Activists call on Governor Kathy Hochul to sign the NY TREES Act

154 Signatories from 28 Countries Call On Gov. Hochul to Protect Their Homes and Land By Signing the TREES Act

“As you have said yourself, New York is a magnet for people fleeing their homelands from the impacts of environmental destruction... To say it simply, Governor Hochul, our problems are your problems.”

NEW YORK – Ahead of World Rainforest Day (Saturday, June 22), 154 civil society and Indigenous Peoples organizations and individuals from across 28 impacted countries and territories in tropical forest regions are calling on Gov. Kathy Hochul to sign New York’s historic Tropical Rainforest Economic & Environmental Sustainability Act, or the TREES Act. 

Hailing from Latin America, Asia and Africa, the signers are “devoted to principles of human rights, environmental restoration, social justice, peace and human dignity.” In a letter delivered to the governor’s office by the New York State Council of Churches, the signers are encouraging Gov. Hochul to act to prevent the destruction of their homes, lands, and livelihoods. 

The TREES Act will make sure New York government agencies don’t use taxpayer money on certain goods and products derived from tropical deforestation. It will also ensure that businesses providing goods or services in New York do not contribute to the associated abuses of Indigenous Peoples and local communities in tropical forested regions.

Just last year alone, more than 9 million acres of rainforest land was burned and slashed, creating industrial wasteland from once thriving ecosystems. The groups say New York has the opportunity to be a global leader in addressing this climate emergency and build solutions locally and globally: 

“The TREES Act is an acknowledgment that what is decided at the state capitol in Albany or in the ports of Manhattan makes ripples that affect us in Brazil, in West Africa, in Southeast Asia. Quite literally, Governor Hochul, our rainforests are your Brooklyn Bridge, your High Line, your hamburger, the creamer in your coffee, the chocolate in your ice cream. It is not an exaggeration to say that these come to you at great cost to our families and communities.”

The letter comes as a response to Governor Hochul’s speech at the Vatican Climate Summit last month, in which she referred to New York as “a magnet for immigrants,” and called for policies to address the root causes of climate migration in South America and West Africa.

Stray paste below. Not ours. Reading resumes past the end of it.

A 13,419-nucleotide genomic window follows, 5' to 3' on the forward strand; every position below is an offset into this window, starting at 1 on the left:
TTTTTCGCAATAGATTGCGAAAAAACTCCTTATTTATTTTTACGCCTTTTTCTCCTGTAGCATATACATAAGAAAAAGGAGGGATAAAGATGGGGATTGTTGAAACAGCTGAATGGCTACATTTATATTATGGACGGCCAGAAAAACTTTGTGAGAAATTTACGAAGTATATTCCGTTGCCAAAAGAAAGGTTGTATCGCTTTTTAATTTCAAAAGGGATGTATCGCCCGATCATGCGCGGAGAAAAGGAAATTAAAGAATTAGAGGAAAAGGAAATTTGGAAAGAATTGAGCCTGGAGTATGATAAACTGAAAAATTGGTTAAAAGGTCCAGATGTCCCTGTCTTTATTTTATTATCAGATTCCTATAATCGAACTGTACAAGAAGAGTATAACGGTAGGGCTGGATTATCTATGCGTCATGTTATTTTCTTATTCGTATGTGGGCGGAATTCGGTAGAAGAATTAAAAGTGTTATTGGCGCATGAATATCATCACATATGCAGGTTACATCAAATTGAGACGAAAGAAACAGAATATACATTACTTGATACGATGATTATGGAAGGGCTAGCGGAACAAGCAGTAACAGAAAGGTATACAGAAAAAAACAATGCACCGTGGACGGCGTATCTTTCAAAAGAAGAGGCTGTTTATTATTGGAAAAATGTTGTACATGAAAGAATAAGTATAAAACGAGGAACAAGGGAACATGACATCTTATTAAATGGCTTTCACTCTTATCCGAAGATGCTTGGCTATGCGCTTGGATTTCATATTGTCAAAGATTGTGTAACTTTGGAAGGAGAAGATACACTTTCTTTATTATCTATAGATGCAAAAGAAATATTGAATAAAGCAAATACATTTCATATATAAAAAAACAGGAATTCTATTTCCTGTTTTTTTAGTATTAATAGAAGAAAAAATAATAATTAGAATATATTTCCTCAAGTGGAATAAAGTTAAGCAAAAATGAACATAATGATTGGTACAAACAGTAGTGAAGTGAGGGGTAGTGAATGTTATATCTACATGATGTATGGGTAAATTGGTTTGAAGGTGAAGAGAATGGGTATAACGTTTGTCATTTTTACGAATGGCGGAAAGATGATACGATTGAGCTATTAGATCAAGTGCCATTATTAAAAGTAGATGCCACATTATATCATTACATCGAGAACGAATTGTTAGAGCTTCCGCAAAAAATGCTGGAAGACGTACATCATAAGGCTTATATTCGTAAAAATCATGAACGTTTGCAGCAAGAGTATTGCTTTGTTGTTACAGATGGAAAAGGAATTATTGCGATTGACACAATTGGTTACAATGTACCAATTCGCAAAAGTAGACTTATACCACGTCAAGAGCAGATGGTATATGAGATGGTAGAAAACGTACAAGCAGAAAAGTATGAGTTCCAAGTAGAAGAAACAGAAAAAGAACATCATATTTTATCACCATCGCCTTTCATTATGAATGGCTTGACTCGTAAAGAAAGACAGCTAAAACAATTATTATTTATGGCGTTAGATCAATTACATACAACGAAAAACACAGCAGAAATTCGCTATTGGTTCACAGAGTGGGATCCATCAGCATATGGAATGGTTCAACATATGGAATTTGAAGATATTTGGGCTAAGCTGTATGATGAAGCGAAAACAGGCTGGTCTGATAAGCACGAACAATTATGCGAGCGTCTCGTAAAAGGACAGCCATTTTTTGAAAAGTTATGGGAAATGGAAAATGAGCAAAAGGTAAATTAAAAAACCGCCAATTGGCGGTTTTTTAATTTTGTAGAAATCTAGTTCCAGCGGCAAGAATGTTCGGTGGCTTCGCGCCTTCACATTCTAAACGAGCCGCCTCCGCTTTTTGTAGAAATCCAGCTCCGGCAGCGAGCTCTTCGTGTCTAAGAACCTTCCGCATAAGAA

“We need solutions that are global in their vision – but that build on actions taken at the local level everywhere in the world,” the letter states. “Through the TREES Act, you and other New Yorkers can take actions that bring us hope.”

Signatories to the letter include Alfred Lahai Brownell from Liberia, Marcel Gomes and Tarcísio Feitosa da Silva from Brazil, all Goldman Environmental prize winners; and Zenzi Suhadi, Director of the Indonesian Forum for Environment, the oldest and largest environmental rights organization in that country. Along with these well-known environmental leaders are Indigenous and social movement organizations from across the tropics including many from Brazil, Cameroon, Colombia, Democratic Republic of Congo, India, Malaysia, Mexico, Nigeria, Panama, Uganda and other rainforest nations.

Sister Catherine C. Darcy of the Sisters of Mercy, who delivered the letter on behalf of the signers, said: “Last month Governor Kathy Hochul reiterated New York’s climate leadership at the Vatican. New York State can help save global forests by ensuring that the products the government buys do not contribute to the destruction of Earth’s most vital ecosystems.  In turn, tropical forests can save New Yorkers – and the rest of humanity by stabilizing our climate and serve as Earth’s immune system. Governor Hochul, we need you to sign the TREES Act without delay.” 

Last year a similar bill passed both houses with strong bipartisan majorities and overwhelming support from a wide range of public stakeholders. Governor Hochul vetoed it, citing concerns about its impact on businesses. The updated bill responds to Hochul’s concerns, giving state vendors a longer ramp-up, ensuring they have clear guidance about how to comply, and providing short-term exemptions. 

You can read the full letter here

Communications contacts:
Brittany Miller, [email protected]
TJ Helmstetter, [email protected]

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